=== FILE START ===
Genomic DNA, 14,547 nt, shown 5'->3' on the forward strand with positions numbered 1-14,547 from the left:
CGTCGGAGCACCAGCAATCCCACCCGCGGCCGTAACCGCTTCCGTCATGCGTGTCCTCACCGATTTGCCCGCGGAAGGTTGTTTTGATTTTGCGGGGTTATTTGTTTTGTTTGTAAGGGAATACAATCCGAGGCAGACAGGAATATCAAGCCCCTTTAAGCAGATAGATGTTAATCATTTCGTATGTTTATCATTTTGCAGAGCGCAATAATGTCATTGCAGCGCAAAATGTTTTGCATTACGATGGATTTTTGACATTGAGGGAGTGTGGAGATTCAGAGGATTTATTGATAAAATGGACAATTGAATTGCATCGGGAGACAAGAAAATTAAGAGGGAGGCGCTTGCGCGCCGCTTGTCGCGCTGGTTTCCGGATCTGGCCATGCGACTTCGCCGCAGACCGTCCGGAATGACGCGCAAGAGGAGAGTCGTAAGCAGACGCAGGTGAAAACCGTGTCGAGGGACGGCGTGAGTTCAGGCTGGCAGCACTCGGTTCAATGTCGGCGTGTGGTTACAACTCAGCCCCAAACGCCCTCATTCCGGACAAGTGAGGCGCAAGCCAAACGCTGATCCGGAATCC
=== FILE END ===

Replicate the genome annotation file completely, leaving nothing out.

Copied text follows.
Genomic DNA, 14,547 nt, shown 5'->3' on the forward strand with positions numbered 1-14,547 from the left:
CGTCGGAGCACCAGCAATCCCACCCGCGGCCGTAACCGCTTCCGTCATGCGTGTCCTCACCGATTTGCCCGCGGAAGGTTGTTTTGATTTTGCGGGGTTATTTGTTTTGTTTGTAAGGGAATACAATCCGAGGCAGACAGGAATATCAAGCCCCTTTAAGCAGATAGATGTTAATCATTTCGTATGTTTATCATTTTGCAGAGCGCAATAATGTCATTGCAGCGCAAAATGTTTTGCATTACGATGGATTTTTGACATTGAGGGAGTGTGGAGATTCAGAGGATTTATTGATAAAATGGACAATTGAATTGCATCGGGAGACAAGAAAATTAAGAGGGAGGCGCTTGCGCGCCGCTTGTCGCGCTGGTTTCCGGATCTGGCCATGCGACTTCGCCGCAGACCGTCCGGAATGACGCGCAAGAGGAGAGTCGTAAGCAGACGCAGGTGAAAACCGTGTCGAGGGACGGCGTGAGTTCAGGCTGGCAGCACTCGGTTCAATGTCGGCGTGTGGTTACAACTCAGCCCCAAACGCCCTCATTCCGGACAAGTGAGGCGCAAGCCAAACGCTGATCCGGAATCC